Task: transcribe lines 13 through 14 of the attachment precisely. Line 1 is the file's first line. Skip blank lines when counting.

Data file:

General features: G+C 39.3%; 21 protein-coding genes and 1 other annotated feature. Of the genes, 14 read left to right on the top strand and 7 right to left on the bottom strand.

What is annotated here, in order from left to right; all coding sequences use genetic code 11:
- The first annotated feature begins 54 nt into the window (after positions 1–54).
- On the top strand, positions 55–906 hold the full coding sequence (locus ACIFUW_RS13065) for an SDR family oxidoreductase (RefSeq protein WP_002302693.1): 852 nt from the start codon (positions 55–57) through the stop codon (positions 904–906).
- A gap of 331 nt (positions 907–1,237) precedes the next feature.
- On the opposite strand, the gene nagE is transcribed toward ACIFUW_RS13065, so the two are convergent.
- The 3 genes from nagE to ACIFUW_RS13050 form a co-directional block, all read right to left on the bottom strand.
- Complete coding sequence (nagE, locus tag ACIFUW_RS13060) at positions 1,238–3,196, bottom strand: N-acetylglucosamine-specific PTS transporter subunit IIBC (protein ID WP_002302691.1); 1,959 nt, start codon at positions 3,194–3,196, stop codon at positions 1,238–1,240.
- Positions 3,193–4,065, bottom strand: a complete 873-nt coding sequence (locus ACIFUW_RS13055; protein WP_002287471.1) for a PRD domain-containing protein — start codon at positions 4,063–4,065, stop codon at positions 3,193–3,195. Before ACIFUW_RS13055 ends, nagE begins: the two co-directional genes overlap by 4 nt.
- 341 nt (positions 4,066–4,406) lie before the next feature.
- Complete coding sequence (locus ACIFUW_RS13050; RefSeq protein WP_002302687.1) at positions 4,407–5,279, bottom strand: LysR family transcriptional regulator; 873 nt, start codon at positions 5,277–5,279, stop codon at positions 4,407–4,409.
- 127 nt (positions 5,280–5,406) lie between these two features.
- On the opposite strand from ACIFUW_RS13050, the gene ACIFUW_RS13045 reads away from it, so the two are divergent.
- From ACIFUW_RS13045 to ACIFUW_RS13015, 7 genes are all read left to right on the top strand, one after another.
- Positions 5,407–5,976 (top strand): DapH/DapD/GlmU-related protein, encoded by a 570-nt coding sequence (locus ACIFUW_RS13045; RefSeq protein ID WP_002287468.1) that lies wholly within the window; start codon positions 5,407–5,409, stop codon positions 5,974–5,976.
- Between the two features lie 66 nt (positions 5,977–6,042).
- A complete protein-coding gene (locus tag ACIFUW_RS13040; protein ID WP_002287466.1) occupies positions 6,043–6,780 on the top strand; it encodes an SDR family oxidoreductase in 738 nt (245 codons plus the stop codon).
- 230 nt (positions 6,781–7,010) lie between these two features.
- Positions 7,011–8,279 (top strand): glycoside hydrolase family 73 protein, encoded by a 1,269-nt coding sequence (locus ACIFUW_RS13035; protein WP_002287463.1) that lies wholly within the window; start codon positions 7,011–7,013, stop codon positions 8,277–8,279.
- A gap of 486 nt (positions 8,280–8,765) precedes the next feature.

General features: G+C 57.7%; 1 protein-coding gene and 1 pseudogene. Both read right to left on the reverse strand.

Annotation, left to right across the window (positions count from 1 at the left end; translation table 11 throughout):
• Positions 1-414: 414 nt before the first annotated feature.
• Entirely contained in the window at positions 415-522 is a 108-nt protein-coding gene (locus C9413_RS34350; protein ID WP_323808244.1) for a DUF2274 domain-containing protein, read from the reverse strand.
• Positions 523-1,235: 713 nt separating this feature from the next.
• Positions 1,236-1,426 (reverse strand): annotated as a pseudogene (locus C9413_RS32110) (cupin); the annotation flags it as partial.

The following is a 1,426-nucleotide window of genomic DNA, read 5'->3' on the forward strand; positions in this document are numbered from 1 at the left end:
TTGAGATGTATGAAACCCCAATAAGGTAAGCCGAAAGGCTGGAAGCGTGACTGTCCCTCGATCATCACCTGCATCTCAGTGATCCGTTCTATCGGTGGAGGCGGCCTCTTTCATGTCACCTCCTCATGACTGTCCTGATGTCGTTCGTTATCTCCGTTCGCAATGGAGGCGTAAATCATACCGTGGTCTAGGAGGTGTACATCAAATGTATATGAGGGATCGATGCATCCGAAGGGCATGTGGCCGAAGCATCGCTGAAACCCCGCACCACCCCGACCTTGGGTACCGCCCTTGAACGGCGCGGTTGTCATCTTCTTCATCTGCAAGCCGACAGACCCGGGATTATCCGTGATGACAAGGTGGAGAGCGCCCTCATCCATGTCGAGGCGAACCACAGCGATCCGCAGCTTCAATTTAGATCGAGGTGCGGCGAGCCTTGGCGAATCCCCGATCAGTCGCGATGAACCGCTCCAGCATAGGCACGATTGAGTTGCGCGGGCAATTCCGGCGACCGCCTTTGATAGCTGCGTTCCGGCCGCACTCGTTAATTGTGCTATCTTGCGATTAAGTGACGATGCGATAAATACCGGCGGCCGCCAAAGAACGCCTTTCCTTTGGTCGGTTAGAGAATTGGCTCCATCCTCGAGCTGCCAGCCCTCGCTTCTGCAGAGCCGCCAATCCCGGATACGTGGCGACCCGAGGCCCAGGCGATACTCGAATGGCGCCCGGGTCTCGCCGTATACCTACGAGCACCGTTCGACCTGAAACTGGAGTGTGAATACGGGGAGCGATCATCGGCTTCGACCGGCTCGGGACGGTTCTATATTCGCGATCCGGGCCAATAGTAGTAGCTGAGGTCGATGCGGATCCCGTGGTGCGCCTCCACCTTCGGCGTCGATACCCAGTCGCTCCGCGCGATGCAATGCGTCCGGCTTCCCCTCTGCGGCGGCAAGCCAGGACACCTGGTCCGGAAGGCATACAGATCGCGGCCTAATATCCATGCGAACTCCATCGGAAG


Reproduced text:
- On the opposite strand from ACIFUW_RS13050, the gene ACIFUW_RS13045 reads away from it, so the two are divergent.
- From ACIFUW_RS13045 to ACIFUW_RS13015, 7 genes are all read left to right on the top strand, one after another.